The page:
Watch the 20-second summary and then read on!
Innovation managers are outliers in a world of functional managers. An engineering manager hires and grooms talent to design safe and reliable manufacturing processes. A business manager balances administrative tasks to maintain operational efficiency, and a sales manager ensures customer visits are scheduled as continued touchpoints. Each of these roles includes measurable performance indicators: safety incidences, organizational productivity, and sales revenues.
In contrast, innovation and product development managers have no certain goals and their output is fuzzy. Innovation leaders integrate skills of the functional managers: talent management, safety, reliability, manufacturing productivity, customer interactions, and sales revenues. Yet, innovation leaders face higher levels of technical and market uncertainties.
So, which skills are absolutely critical to success in innovation?
What is Innovation?
First, let’s take a step back and define innovation. If I were to ask 25 people what innovation means, I would get 35 different definitions! For our purposes, let’s assume innovation means the creation of a new product, service, or program that brings value to the producer and to the consumer. Thus, we include sales revenues as value to the company and utility, functionality, and convenience as values to a customer.
The Four Critical Skills
Knowing that innovation is fraught with risk, innovation leaders must master four critical skills to succeed. These are:
- Business knowledge,
- Talent acquisition,
- Process capability, and
- Strategic decision-making.
Successful innovation leaders process information from a variety of internal and external sources. They must understand the business from a technical perspective and understand customers from a market perspective. Traditional business goals, like financial analysis and productivity studies, are a factor in mastering the business. Innovation managers must use this information to prepare a profitable business case for any new product or service.
Business knowledge extends to trends, fads, and emerging technologies. Innovation relies as much on learning and change as it does in building efficiency into a current model. Successful innovation leaders study adjacent markets and industries and apply world-class best practices to compete over the long-run.
Because new product development (NPD) is inherently risky, innovation project team members use different tools to work together. A successful innovation manager builds a team that balances creativity, operational expertise, and customer interactions. Persuasion, negotiation, and conflict management are capabilities of an innovation manager who recognizes diversity of functional experience to commercialize a profitable new product.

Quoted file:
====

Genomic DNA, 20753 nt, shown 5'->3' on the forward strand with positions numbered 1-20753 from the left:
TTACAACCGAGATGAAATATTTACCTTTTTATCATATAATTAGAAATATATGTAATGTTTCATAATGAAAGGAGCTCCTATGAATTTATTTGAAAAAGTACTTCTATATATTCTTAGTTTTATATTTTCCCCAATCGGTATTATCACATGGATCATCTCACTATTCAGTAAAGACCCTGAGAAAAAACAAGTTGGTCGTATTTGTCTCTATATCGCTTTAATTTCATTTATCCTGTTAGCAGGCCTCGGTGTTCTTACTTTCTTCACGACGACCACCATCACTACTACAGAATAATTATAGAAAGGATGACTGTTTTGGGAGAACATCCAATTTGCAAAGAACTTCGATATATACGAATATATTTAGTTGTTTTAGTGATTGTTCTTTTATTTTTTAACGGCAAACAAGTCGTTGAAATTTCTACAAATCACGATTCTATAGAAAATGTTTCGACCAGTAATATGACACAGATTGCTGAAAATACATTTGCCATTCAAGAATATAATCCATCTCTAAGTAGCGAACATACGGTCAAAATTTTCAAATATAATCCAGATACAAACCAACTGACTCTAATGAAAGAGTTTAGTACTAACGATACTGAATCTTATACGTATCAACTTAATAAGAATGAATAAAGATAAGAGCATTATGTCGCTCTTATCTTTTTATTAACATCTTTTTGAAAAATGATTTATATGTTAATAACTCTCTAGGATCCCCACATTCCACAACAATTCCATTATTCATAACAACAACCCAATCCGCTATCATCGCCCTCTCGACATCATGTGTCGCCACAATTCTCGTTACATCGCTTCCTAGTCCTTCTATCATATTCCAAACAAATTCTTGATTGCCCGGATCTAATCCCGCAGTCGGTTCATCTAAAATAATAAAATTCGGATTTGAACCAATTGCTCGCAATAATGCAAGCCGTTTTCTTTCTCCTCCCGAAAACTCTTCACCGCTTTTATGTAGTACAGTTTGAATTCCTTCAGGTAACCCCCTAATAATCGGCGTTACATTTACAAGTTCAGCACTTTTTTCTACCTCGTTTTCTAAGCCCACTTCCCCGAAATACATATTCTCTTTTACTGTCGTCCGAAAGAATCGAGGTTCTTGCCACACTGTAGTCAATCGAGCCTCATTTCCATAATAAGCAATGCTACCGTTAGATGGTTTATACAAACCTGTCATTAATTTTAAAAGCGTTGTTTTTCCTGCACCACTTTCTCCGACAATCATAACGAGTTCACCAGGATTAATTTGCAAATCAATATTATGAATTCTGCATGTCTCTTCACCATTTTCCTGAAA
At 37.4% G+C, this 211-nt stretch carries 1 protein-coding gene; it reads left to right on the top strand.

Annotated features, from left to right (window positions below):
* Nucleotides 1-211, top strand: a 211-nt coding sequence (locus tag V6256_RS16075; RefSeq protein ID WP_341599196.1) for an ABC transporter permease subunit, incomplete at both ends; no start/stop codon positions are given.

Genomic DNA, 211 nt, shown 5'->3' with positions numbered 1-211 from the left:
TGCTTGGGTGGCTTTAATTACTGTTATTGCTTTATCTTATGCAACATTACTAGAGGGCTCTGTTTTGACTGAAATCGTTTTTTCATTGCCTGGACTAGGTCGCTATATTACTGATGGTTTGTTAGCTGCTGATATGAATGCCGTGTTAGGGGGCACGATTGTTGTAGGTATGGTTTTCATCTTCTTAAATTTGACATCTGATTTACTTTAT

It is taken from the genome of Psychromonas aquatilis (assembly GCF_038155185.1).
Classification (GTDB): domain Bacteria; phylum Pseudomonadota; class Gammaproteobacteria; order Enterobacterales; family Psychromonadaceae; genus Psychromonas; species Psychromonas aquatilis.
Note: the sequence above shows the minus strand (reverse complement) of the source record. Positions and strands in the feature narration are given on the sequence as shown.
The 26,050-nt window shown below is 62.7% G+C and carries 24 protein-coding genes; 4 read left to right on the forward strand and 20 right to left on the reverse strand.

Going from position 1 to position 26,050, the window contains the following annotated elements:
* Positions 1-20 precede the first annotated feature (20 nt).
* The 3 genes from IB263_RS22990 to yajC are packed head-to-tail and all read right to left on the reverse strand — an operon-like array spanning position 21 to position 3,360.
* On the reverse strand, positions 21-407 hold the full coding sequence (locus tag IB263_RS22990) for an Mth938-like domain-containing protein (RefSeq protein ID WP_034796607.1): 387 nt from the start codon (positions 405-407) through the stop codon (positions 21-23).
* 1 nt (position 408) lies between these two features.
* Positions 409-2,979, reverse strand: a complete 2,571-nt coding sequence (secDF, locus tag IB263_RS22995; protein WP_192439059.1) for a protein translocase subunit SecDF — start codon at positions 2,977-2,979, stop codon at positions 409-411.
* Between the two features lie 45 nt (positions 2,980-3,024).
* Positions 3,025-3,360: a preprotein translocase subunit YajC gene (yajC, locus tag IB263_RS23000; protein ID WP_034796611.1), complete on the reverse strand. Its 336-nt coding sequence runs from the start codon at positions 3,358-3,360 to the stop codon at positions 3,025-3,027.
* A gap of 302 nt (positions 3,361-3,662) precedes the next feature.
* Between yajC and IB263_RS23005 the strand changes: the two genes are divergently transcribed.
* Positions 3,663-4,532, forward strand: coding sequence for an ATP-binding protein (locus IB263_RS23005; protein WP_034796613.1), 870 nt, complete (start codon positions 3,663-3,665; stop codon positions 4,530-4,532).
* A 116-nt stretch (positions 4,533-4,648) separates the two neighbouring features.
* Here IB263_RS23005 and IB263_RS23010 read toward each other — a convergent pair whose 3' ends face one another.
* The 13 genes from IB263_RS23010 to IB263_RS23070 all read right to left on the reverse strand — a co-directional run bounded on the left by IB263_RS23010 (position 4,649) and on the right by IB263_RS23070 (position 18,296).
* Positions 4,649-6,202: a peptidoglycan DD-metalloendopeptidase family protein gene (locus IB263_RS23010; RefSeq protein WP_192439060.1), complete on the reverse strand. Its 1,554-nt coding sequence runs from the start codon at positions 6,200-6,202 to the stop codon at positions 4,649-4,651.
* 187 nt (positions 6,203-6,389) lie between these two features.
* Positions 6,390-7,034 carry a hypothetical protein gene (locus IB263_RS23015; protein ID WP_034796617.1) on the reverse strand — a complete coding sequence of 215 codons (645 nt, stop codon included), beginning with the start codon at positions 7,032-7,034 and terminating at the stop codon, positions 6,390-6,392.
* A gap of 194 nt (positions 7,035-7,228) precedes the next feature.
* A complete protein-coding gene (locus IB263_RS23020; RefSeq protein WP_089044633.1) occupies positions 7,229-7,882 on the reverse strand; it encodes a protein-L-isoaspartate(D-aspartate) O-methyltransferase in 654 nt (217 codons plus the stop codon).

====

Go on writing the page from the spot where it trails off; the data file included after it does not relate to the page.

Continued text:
It goes without saying that any manager must be organized and efficient with his or her time. Innovation managers use NPD processes and product portfolio management (PPM) to drive product development. Choosing and adapting an appropriate process is a hallmark of a successful innovation manager.
NPD processes range from conventional phased-and-gated waterfall systems to agile methodologies with hybrid systems like WAGILE becoming more popular today. (Read more about WAGILE here.) Understanding the organizational culture, executive risk tolerance, and the business model allows an innovation manager to select an effective NPD process. Of course, the execution of a product development project within the NPD process is linked to effective collaboration of team members – a direct link to talent acquisition as a key skill for the innovation leader to master.
Finally, innovation leaders act strategically as well as tactically. We have discussed the tactical and operational skills of acting on business knowledge and deploying an appropriate NPD process already. But, knowing “how” is very different than knowing “why”.
Successful innovation managers use decisions as opportunities to increase product knowledge and to improve customer service. Strategic decisions include which markets are attractive, what technologies are appropriate, and what products ought to be developed. This focus on specific growth objectives and competitive analysis differentiates a successful innovation leader from other functional managers. Check out our new virtual Master Class on Leadership, starting 18 August here. This course is specifically geared to the challenges of innovation, product, and project managers.
Four Critical Skills that Innovation Leaders Must Master
Innovation leaders must be adaptable, flexible, knowledgeable, and expectant. All managers must know their trade and be ready to measure performance outcomes. Yet, successful innovation leaders balance risk, investment, markets, and talent in a unique stew to produce customer satisfaction. Mastering the skills in business knowledge, talent acquisition, process capability, and strategic decision-making differentiates the successful innovation leader.
I highly recommend New Product Development Professional certification for any innovation manager. You will learn how strategy, portfolio management, and NPD processes guide decisions for innovation with best practices tools and techniques in process design, market research, and team-building. Register now for the next session of the NPDP workshop here.